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Diabetes Res Clin Pract. 2013 Sep;101(3):293-302. doi: 10.1016/j.diabres.2013.06.006. Epub 2013 Jul 11.

Design and preliminary results of a metropolitan lifestyle intervention program for people with metabolic syndrome in South Korea.

Author information

1
Graduate School of Korea University, Department of Public Health, Seoul, Republic of Korea. Electronic address: vionic@korea.ac.kr.

Abstract

INTRODUCTION:

The Seoul Metabolic Syndrome Management (SMESY) project, a metropolitan lifestyle intervention program aimed at decreasing the risk of metabolic syndrome to the residents of the city, has recently been implemented in 2011.

METHODS:

Our target population consisted of residents of Seoul who were 30-64 years old. Subjects visiting a Public Health Center were screened for five risk factors for metabolic syndrome and then divided into three groups according to the number of the risk factors: active counseling, for having more than three risk factors; motivational guide, for having one or two; and information support for having none. Members of the active counseling group, the main target of the project, were provided with monthly in-person counseling on health-related lifestyle choices, as well as a follow-up examination every 3 months during the 12-month program.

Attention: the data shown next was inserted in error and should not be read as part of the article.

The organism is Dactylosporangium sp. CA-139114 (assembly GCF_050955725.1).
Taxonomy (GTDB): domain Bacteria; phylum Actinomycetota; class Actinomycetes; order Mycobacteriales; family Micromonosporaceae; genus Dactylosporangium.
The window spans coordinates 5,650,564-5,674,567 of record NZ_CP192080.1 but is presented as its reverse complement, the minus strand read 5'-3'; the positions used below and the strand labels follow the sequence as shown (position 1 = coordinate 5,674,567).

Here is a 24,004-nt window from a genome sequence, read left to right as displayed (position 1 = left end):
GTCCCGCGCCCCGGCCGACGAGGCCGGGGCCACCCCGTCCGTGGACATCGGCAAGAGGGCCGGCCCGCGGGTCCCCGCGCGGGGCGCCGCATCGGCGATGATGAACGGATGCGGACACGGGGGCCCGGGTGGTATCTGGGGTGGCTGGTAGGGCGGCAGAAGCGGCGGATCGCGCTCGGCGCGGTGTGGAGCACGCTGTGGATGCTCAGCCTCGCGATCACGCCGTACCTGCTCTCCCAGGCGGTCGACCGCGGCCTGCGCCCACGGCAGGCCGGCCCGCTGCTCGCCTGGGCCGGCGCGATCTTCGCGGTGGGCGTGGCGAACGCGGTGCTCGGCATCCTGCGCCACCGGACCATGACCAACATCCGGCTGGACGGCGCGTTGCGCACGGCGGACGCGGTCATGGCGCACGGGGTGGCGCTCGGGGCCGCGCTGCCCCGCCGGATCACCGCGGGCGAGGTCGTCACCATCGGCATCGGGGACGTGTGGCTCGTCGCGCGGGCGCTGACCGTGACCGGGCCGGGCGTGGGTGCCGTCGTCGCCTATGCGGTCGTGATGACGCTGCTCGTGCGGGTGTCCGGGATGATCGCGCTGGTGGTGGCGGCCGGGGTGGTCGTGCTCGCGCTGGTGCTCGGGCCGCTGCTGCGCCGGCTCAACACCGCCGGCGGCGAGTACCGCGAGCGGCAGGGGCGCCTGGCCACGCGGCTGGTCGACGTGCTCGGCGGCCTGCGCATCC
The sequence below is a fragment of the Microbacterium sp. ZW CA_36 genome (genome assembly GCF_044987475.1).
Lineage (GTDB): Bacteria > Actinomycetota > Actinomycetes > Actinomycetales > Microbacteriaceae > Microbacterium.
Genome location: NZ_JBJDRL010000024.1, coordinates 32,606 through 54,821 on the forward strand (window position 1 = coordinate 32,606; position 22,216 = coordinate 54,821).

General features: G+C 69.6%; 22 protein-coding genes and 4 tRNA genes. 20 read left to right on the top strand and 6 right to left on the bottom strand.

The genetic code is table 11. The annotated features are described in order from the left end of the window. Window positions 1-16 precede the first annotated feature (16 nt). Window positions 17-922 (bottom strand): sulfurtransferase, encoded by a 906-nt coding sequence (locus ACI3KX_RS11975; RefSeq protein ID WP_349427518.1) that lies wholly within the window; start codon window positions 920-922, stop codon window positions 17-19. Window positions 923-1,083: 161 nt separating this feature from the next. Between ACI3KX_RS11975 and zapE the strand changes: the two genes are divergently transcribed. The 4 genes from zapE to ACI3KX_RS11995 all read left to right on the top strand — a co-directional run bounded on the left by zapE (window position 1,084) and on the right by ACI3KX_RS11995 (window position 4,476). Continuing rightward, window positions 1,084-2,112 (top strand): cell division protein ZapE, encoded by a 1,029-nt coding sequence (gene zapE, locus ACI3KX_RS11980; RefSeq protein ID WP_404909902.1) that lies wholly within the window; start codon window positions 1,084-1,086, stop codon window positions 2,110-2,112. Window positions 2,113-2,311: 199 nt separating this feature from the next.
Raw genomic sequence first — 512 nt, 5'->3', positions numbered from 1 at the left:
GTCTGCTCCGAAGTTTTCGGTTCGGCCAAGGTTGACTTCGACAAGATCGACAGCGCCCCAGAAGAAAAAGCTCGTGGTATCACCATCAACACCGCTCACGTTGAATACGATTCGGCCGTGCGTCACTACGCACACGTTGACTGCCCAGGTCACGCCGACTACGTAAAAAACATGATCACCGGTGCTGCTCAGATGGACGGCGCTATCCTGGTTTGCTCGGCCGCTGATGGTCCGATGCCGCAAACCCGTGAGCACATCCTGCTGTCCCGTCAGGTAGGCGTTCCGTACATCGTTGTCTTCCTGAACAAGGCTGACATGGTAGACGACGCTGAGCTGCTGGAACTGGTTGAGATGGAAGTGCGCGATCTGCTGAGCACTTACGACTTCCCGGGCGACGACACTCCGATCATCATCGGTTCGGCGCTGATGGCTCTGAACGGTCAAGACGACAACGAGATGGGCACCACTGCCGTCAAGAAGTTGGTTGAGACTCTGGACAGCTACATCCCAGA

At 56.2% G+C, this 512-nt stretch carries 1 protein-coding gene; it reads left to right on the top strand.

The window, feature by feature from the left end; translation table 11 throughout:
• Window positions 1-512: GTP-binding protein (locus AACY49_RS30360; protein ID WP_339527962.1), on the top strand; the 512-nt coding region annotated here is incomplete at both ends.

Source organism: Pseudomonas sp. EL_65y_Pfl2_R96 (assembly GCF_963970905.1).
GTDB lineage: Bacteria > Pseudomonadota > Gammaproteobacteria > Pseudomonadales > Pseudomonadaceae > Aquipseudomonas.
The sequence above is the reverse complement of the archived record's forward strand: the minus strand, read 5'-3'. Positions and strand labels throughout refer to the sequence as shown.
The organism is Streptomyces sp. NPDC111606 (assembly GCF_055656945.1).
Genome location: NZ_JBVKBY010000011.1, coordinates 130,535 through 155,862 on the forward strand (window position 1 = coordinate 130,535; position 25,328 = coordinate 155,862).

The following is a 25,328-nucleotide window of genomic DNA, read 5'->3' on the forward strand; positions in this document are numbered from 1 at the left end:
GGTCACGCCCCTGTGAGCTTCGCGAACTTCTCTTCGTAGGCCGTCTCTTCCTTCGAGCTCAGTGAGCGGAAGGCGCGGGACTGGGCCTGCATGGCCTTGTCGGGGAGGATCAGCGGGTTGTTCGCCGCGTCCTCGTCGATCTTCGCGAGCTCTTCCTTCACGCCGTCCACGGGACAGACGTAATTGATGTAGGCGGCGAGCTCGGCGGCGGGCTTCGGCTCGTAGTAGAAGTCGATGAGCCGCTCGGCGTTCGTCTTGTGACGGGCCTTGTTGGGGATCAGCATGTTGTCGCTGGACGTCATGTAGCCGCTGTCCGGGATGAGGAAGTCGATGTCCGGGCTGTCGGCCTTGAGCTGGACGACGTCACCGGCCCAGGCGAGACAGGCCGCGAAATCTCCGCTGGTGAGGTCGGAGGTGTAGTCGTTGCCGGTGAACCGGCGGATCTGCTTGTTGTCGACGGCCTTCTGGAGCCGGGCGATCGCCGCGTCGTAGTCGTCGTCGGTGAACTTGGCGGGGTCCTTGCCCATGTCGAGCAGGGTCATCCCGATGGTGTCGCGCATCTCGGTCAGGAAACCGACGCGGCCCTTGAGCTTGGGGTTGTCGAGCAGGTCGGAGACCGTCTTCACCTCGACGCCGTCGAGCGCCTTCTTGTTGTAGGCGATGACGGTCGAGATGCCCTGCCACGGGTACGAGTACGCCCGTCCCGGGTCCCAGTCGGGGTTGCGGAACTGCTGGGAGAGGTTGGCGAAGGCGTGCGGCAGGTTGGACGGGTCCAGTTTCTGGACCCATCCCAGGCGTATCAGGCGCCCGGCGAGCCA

RESULTS:

In the active counseling group, subjects showed statistically significant improvements in all five risk factors and the average number of retained risk factors decreased from 3.5 to 2.7. However, the percentage of active counseling group members who attended at least 3 out of the 4 sessions provided was only 11.3%. As for the motivational guide group and the information support group, clinically significant improvements were not observed and the percentage of members who attended all sessions were 10.4% and 11.8%, respectively.

CONCLUSIONS:

Increased public participation for the ongoing project is expected to lead to great positive changes in the health of people with metabolic syndrome.

KEYWORDS:

Counseling; Lifestyle; Metabolic syndrome; Non-communicable disease; Prevention

PMID:
23849812
DOI:
10.1016/j.diabres.2013.06.006
[Indexed for MEDLINE]
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